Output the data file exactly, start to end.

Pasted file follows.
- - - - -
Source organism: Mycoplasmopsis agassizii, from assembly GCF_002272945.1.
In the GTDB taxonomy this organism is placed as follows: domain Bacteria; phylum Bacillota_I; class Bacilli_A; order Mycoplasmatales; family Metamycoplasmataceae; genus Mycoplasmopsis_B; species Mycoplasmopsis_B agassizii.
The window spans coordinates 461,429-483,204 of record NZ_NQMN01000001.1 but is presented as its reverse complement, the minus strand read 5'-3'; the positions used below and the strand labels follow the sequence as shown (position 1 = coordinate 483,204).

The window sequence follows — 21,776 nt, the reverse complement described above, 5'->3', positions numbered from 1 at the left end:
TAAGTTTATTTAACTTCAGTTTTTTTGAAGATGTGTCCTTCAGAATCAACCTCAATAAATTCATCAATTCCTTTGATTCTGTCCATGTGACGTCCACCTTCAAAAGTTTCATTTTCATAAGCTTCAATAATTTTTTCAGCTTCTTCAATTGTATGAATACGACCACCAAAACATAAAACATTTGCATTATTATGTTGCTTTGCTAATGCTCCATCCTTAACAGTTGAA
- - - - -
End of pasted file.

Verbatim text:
Source organism: Mycoplasmopsis agassizii, from assembly GCF_002272945.1.
In the GTDB taxonomy this organism is placed as follows: domain Bacteria; phylum Bacillota_I; class Bacilli_A; order Mycoplasmatales; family Metamycoplasmataceae; genus Mycoplasmopsis_B; species Mycoplasmopsis_B agassizii.
The window spans coordinates 461,429-483,204 of record NZ_NQMN01000001.1 but is presented as its reverse complement, the minus strand read 5'-3'; the positions used below and the strand labels follow the sequence as shown (position 1 = coordinate 483,204).

The window sequence follows — 21,776 nt, the reverse complement described above, 5'->3', positions numbered from 1 at the left end:
TAAGTTTATTTAACTTCAGTTTTTTTGAAGATGTGTCCTTCAGAATCAACCTCAATAAATTCATCAATTCCTTTGATTCTGTCCATGTGACGTCCACCTTCAAAAGTTTCATTTTCATAAGCTTCAATAATTTTTTCAGCTTCTTCAATTGTATGAATACGACCACCAAAACATAAAACATTTGCATTATTATGTTGCTTTGCTAATGCTCCATCCTTAACAGTTGAA